The second half of the GEC 86 Oily Sucker Rod knives arrived this afternoon.
I like the pattern of the 86 as it’s not only comfortable in the hand but the size isn’t uncomfortable in your pocket. It’s kind of a nice blend between function and form. In fact, it would make a great knife for someone in the oil fields.
The Oily Sucker Wood is an interesting handle material. Today’s ‘sucker rods’ are steel, but in the day they used wood. Think of a piston on the end of a connecting rod (the sucker rod). As it’s lowered in the casing it allows the displaced air to flow past the piston. When the rod is retracted, it forms a vacuum drawing the oil up the casing and a valve in the casing opens, allowing the oil to flow out of the casing. That wood rod would end up getting pretty well saturated with oil before it was retired.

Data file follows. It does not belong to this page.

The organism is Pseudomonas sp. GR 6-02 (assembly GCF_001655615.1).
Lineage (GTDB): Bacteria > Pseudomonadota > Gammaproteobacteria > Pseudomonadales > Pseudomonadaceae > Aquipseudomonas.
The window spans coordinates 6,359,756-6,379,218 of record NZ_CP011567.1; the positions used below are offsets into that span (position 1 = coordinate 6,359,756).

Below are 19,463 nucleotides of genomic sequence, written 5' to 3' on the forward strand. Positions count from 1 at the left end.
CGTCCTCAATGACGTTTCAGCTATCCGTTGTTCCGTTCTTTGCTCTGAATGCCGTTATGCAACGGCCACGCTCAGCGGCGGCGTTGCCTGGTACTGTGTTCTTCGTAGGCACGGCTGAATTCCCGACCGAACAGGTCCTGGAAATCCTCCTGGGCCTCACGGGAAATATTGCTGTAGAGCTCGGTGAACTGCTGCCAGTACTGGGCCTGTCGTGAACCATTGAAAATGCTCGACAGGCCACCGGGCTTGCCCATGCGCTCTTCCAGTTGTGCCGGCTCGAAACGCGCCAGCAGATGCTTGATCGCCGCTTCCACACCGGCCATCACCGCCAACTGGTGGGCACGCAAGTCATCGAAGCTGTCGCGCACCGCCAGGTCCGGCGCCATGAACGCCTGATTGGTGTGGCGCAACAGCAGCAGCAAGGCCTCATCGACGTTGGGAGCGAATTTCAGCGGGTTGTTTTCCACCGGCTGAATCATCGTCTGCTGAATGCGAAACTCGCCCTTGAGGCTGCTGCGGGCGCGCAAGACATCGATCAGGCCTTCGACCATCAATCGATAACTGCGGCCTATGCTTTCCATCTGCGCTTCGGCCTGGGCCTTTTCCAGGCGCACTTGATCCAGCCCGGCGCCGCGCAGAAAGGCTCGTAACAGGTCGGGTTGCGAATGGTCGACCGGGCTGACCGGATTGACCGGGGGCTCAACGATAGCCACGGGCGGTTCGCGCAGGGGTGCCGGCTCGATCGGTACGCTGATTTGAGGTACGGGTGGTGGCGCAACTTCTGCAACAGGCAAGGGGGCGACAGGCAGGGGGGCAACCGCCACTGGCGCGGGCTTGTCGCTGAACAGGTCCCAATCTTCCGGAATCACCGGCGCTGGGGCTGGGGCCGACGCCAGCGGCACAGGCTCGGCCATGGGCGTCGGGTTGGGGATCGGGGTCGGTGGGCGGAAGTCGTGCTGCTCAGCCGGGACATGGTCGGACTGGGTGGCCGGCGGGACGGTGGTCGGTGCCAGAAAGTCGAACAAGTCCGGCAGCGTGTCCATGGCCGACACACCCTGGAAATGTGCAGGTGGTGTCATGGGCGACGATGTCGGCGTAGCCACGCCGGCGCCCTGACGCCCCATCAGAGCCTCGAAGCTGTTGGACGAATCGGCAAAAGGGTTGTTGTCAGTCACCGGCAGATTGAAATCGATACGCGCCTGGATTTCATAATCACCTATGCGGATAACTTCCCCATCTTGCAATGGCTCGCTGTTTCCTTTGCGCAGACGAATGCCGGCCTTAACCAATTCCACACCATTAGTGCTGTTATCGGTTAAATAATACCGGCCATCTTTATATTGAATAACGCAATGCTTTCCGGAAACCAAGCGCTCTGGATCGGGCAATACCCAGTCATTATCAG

Now that’s a pretty simplistic explanation and no doubt some engineer or oil worker is rolling on the floor laughing right now. The fact is, in simple terms I can verbalize, that’s what’s happening. And that’s where the sucker rod came from. That’s my story and I’m sticking with it!!!
Next week we’ll discuss aerodynamics and explore the mystery of winged aircraft. Is it the air flow under the wing or the air flow over the wing that creates lift?